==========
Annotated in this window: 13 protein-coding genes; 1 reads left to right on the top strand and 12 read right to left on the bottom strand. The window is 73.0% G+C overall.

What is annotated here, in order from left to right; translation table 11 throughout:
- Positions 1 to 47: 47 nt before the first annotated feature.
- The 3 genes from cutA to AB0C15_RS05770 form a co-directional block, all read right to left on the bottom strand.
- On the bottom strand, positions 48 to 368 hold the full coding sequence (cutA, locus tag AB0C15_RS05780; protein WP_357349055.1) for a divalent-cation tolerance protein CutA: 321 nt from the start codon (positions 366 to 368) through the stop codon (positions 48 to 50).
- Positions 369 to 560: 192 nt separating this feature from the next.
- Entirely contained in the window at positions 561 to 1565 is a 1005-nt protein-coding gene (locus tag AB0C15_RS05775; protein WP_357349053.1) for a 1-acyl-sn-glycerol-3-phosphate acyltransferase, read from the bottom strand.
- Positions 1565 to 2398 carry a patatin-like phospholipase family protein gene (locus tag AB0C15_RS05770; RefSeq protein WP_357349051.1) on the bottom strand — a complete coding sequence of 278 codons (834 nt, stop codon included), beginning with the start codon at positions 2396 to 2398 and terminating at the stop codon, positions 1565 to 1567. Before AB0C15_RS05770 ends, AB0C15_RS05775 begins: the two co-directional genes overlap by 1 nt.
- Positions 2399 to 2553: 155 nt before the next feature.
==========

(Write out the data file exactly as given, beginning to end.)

Annotated in this window: 13 protein-coding genes; 1 reads left to right on the top strand and 12 read right to left on the bottom strand. The window is 73.0% G+C overall.

What is annotated here, in order from left to right; translation table 11 throughout:
- Positions 1 to 47: 47 nt before the first annotated feature.
- The 3 genes from cutA to AB0C15_RS05770 form a co-directional block, all read right to left on the bottom strand.
- On the bottom strand, positions 48 to 368 hold the full coding sequence (cutA, locus tag AB0C15_RS05780; protein WP_357349055.1) for a divalent-cation tolerance protein CutA: 321 nt from the start codon (positions 366 to 368) through the stop codon (positions 48 to 50).
- Positions 369 to 560: 192 nt separating this feature from the next.
- Entirely contained in the window at positions 561 to 1565 is a 1005-nt protein-coding gene (locus tag AB0C15_RS05775; protein WP_357349053.1) for a 1-acyl-sn-glycerol-3-phosphate acyltransferase, read from the bottom strand.
- Positions 1565 to 2398 carry a patatin-like phospholipase family protein gene (locus tag AB0C15_RS05770; RefSeq protein WP_357349051.1) on the bottom strand — a complete coding sequence of 278 codons (834 nt, stop codon included), beginning with the start codon at positions 2396 to 2398 and terminating at the stop codon, positions 1565 to 1567. Before AB0C15_RS05770 ends, AB0C15_RS05775 begins: the two co-directional genes overlap by 1 nt.
- Positions 2399 to 2553: 155 nt before the next feature.